10571Re: Old Norse grammar
- Sep 3, 2009I use old norse when i talk to my icelandic friends, and it works fine for me, Of course it is higly influenced by icelandic, but as more and more i work with old norse, as more old norse it becomes.
to make it sound like a living language i use modern icelandic pronounchiation discribed in "A new introduction to Old Norse".
and talk, write with icelanders and i watch movies and hear music in icelandic. but my words, spelling, grammar, syntax and the way of expression is old norse.
as more i work with old norse, as more pure it becomes
--- In email@example.com, CalecM@... wrote:
> Let me give you different perspective. I've been studying ON for
> something measurable in weeks. However, it is far from my first foreign
> language. (French, Italian and Japanese). You will not learn ON the same as you
> would learn Swedish or Swahili. You will not become "fluent" in it because
> you will not use it as a communicative system with another human being.
> Rather, you will most likely sit in the middle of a pile of books and
> laptops, which you will use to decode or decipher the text. As time goes on, you
> will rely on the reference materials less and less, as you remember more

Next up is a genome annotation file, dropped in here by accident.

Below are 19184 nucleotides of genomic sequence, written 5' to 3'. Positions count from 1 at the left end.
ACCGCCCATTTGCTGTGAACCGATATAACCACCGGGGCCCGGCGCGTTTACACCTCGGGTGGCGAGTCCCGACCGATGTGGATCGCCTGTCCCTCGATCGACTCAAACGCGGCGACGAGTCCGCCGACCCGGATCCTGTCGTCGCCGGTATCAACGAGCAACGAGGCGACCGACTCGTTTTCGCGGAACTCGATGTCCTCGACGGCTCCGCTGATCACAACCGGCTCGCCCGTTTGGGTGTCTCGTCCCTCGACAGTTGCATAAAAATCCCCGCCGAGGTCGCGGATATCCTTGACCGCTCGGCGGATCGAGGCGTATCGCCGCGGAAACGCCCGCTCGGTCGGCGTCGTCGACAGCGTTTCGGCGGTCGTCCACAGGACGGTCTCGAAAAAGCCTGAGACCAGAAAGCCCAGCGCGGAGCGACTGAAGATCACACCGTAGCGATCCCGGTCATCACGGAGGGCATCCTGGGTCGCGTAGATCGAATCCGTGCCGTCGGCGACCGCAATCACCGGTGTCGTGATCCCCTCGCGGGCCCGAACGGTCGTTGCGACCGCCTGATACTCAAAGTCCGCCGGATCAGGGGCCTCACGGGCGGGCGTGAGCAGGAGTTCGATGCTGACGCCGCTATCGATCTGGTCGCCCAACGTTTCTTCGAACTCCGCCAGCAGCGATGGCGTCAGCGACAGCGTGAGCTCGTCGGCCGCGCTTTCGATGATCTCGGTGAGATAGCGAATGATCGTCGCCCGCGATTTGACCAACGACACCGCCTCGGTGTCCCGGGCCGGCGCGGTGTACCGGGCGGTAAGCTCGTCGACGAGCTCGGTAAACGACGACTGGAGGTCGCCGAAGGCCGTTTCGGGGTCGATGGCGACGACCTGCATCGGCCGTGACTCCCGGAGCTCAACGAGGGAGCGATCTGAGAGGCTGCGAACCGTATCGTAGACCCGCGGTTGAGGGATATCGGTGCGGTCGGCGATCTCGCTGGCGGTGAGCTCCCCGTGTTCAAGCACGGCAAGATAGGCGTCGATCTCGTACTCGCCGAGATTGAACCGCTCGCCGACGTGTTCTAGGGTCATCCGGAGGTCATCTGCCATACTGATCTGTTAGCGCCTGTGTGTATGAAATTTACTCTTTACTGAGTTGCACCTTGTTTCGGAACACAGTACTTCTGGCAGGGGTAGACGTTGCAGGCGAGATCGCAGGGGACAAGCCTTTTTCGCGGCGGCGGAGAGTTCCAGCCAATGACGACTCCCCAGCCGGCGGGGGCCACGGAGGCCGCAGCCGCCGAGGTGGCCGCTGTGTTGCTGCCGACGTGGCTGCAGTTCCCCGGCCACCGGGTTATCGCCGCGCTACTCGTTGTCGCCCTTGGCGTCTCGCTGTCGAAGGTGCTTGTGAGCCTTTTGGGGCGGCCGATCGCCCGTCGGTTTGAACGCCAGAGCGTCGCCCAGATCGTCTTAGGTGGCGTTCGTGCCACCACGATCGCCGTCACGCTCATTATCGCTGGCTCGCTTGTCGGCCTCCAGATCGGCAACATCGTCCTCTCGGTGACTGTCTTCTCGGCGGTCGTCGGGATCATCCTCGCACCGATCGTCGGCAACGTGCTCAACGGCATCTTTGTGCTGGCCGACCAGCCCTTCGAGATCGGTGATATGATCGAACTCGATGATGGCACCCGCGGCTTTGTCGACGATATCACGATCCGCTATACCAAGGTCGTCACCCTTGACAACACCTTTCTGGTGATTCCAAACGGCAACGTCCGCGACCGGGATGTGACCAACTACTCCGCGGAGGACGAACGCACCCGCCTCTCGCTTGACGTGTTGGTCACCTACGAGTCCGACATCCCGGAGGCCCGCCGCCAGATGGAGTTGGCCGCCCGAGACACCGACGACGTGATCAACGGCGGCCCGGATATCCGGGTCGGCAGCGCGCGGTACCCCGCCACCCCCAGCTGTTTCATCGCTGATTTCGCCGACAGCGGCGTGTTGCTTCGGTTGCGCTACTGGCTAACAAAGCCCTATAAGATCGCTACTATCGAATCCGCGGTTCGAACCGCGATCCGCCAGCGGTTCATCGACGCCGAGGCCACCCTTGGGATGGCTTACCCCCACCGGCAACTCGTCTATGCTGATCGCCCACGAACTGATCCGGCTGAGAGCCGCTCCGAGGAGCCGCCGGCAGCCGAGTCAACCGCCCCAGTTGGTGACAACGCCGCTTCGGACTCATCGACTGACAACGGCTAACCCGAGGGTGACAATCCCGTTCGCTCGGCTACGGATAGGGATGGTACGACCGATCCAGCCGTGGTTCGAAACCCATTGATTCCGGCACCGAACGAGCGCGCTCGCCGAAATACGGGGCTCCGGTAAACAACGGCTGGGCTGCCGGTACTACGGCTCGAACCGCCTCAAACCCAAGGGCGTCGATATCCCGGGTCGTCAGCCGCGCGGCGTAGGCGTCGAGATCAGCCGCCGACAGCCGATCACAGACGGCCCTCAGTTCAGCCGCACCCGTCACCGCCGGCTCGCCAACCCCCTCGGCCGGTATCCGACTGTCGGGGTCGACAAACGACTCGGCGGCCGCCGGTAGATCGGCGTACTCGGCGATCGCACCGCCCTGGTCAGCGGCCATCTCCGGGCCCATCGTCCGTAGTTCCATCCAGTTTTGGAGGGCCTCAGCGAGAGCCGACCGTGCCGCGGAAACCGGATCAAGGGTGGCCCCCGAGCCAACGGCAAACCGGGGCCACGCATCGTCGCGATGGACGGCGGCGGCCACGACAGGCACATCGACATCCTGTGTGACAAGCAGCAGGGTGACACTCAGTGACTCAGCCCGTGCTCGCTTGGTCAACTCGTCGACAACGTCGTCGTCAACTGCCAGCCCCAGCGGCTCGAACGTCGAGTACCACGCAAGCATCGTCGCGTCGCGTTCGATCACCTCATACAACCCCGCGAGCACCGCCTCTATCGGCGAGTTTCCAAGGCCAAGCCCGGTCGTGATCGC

> and more. But the ON language in your brain will consist mostly of this.
> It will not be connected to memories of personal, physical experiences you
> have had. It will lack the positive reinforcement of successfully
> communicating with another human being. (If you're familiar with Piagetian
> Constructivist learning theory, this will make more sense.) If you have studied
> other second languages, think back: some of the language you know best is
> tied to the moment you learned it. Somebody on a bus, a key line in a movie,
> etc. You're not likely to get that studying ON texts. Doesn't mean your
> experience won't be fun, informative, successful, satisfying--but it will
> be different.
> One man's opinion--your mileage may vary!
> Alec MacLean
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